If you’re a food lover who lives in Shreveport-Bossier, chances are you’re already familiar with Ki’ Mexico, the small, family-owned Mexican restaurant that opened in September 2015 at 3839 Gilbert Drive in Shreveport. The journey to Ki’ Mexico’s brick-and-mortar location began several years ago, when owner Rodrigo Mondragon and family began selling salsas and tacos in the Shreveport Farmers’ Market’s café area. As Ki’ Mexico’s popularity grew – and it did grow, as anyone who has stood in line for their poblano chicken tacos, salmon tostadas or cochinita-style pork tacos will attest – local food lovers began to clamor for a brick-and-mortar location.
That brick-and-mortar location recently opened and, in my opinion, is as good as it could possibly be. The tacos that earned Ki’ Mexico a rabid fan base are still on the menu, but the restaurant’s culinary team is now able to stretch out, displaying the sort of creativity and sophistication that’d be tough to execute while standing behind a folding table. Some recent examples of specials at the restaurant include plato remolacha ($10.55) – grilled shrimp served over mashed celery root and potato purée with beet salad – and a colorful fish ceviche ($8.50) made with Costa Rican tilapia. Wholly unlike any other Mexican restaurant in Shreveport-Bossier, Ki’ Mexico asks that customers open up their minds and experience something new.
I’d encourage any first-time Ki’ Mexico customers to start with the tacos, especially the shrimp tacos created by Rodrigo Mondragon’s brother, Eleazar. Filled with shrimp, pickled vegetables, mixed greens and spicy mayo, this is a $5 taco that is absolutely worth $5, in my opinion.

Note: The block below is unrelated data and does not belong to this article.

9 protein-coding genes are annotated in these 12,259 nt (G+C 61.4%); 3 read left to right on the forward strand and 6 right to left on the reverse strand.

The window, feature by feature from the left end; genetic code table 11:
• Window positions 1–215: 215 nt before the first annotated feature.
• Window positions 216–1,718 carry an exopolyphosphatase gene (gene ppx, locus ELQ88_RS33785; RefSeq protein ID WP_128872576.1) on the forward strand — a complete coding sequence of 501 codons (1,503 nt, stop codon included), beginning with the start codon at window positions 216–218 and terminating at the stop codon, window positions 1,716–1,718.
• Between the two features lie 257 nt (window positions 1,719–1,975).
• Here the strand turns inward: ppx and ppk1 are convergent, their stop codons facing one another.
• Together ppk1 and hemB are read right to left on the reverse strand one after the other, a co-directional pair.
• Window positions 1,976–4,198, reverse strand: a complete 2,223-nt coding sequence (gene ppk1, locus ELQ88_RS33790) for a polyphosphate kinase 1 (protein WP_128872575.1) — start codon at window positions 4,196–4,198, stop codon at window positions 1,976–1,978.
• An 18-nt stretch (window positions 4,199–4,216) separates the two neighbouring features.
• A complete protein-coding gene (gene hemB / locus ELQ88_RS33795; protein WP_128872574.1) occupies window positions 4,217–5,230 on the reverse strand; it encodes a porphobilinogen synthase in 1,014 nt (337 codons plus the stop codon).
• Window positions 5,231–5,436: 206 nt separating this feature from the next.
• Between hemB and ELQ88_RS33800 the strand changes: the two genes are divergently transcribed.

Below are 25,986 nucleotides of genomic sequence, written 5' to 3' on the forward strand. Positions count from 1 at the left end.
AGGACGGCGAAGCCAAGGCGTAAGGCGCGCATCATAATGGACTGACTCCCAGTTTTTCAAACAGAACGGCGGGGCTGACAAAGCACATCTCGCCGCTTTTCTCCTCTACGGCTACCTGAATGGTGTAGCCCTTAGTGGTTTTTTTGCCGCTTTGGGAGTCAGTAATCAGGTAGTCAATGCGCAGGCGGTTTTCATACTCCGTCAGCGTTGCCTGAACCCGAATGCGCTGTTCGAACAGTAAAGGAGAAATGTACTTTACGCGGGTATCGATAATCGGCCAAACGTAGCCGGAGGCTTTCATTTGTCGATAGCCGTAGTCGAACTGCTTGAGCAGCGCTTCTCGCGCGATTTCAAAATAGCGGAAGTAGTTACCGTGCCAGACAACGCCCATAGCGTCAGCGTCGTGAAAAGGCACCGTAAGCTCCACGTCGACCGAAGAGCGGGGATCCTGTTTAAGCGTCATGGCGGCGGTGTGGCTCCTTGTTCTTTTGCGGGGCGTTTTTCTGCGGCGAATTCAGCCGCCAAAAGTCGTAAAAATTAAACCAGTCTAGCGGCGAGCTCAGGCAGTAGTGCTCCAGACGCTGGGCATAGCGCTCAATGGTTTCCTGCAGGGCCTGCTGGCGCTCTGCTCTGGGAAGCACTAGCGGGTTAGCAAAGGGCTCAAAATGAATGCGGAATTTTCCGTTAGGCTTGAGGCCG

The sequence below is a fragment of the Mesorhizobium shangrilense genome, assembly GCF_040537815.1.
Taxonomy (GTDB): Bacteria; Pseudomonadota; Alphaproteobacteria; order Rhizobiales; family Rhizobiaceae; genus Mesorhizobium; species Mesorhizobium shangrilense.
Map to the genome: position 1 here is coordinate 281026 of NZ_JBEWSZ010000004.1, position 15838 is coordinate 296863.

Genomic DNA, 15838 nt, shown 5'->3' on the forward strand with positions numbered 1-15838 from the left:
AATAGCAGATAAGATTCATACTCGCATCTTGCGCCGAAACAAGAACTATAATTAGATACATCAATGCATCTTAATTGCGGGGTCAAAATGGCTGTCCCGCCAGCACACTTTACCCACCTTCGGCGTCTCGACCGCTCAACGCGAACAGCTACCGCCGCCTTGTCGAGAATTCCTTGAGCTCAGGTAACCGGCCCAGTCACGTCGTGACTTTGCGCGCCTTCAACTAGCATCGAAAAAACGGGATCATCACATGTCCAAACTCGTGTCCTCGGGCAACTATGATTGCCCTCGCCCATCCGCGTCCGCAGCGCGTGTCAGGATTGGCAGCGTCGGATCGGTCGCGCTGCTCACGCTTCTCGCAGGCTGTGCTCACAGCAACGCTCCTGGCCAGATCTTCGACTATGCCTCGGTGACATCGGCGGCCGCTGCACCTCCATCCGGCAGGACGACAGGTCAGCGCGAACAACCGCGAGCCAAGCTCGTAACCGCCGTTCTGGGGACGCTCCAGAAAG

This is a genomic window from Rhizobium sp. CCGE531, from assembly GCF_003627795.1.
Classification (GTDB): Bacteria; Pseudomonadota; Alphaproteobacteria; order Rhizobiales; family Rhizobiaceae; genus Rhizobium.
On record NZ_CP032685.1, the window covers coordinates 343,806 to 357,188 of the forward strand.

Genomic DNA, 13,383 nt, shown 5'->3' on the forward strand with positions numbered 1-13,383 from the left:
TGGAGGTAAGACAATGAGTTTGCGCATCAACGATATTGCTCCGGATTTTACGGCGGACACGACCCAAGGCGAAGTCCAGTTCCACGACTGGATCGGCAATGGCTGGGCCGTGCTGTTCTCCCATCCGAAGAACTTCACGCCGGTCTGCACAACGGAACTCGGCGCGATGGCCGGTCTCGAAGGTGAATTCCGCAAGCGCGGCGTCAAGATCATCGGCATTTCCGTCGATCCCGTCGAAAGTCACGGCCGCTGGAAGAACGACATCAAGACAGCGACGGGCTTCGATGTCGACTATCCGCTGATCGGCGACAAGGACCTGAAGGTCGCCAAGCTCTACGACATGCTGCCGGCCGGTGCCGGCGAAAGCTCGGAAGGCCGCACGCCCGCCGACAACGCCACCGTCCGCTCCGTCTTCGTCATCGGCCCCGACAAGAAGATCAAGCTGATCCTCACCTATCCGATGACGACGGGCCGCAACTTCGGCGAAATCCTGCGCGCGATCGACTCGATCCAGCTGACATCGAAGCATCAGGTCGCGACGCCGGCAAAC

Beyond the menu, some other things done correctly here include the interior design, which is both rustic and modern (the neon pink chairs are a wild contrast to the rustic wood surfaces and Edison-style light bulbs that prevail everywhere else, mirroring the way in which the menu combines tradition and creativity) and a small but comfortable bar area serving local craft beer on-tap. As the restaurant is still very new at the time of this blog post (September 14, 2015), there is still a wild, packed-to-the-rafters quality to the place during peak hours such as Saturday lunch. I suspect it’ll mellow out given time, and become the kind of place that it was clearly designed to be – a neighborhood eatery with food that encourages customers to linger longer than they’d planned, ordering another round of tacos or Great Raft brews.